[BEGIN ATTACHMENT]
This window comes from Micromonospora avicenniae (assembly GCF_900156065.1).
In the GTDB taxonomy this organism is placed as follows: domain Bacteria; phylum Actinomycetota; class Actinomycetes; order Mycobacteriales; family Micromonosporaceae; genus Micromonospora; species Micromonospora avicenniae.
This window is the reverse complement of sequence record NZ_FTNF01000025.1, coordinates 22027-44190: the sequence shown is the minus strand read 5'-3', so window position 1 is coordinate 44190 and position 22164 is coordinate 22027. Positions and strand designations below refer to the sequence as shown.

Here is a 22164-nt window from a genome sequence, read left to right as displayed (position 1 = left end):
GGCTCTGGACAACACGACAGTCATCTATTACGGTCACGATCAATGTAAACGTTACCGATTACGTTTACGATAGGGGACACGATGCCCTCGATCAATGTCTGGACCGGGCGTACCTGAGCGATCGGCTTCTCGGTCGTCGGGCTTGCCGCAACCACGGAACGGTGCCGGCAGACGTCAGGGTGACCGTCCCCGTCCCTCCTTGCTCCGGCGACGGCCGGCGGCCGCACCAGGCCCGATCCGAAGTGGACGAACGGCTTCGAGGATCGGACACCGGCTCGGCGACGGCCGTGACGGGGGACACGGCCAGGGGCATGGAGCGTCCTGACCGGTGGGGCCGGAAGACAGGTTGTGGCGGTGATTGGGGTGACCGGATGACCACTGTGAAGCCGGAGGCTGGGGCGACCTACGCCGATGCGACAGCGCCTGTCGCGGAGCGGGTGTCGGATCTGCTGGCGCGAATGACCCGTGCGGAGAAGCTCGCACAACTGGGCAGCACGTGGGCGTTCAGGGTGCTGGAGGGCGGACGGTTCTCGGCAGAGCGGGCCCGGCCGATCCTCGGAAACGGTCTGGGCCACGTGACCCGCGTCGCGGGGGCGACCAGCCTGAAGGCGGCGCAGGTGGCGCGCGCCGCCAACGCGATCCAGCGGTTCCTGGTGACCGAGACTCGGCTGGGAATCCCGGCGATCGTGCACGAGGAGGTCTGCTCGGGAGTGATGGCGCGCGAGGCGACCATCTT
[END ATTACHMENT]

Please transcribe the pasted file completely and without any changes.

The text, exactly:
This window comes from Micromonospora avicenniae (assembly GCF_900156065.1).
In the GTDB taxonomy this organism is placed as follows: domain Bacteria; phylum Actinomycetota; class Actinomycetes; order Mycobacteriales; family Micromonosporaceae; genus Micromonospora; species Micromonospora avicenniae.
This window is the reverse complement of sequence record NZ_FTNF01000025.1, coordinates 22027-44190: the sequence shown is the minus strand read 5'-3', so window position 1 is coordinate 44190 and position 22164 is coordinate 22027. Positions and strand designations below refer to the sequence as shown.

Here is a 22164-nt window from a genome sequence, read left to right as displayed (position 1 = left end):
GGCTCTGGACAACACGACAGTCATCTATTACGGTCACGATCAATGTAAACGTTACCGATTACGTTTACGATAGGGGACACGATGCCCTCGATCAATGTCTGGACCGGGCGTACCTGAGCGATCGGCTTCTCGGTCGTCGGGCTTGCCGCAACCACGGAACGGTGCCGGCAGACGTCAGGGTGACCGTCCCCGTCCCTCCTTGCTCCGGCGACGGCCGGCGGCCGCACCAGGCCCGATCCGAAGTGGACGAACGGCTTCGAGGATCGGACACCGGCTCGGCGACGGCCGTGACGGGGGACACGGCCAGGGGCATGGAGCGTCCTGACCGGTGGGGCCGGAAGACAGGTTGTGGCGGTGATTGGGGTGACCGGATGACCACTGTGAAGCCGGAGGCTGGGGCGACCTACGCCGATGCGACAGCGCCTGTCGCGGAGCGGGTGTCGGATCTGCTGGCGCGAATGACCCGTGCGGAGAAGCTCGCACAACTGGGCAGCACGTGGGCGTTCAGGGTGCTGGAGGGCGGACGGTTCTCGGCAGAGCGGGCCCGGCCGATCCTCGGAAACGGTCTGGGCCACGTGACCCGCGTCGCGGGGGCGACCAGCCTGAAGGCGGCGCAGGTGGCGCGCGCCGCCAACGCGATCCAGCGGTTCCTGGTGACCGAGACTCGGCTGGGAATCCCGGCGATCGTGCACGAGGAGGTCTGCTCGGGAGTGATGGCGCGCGAGGCGACCATCTT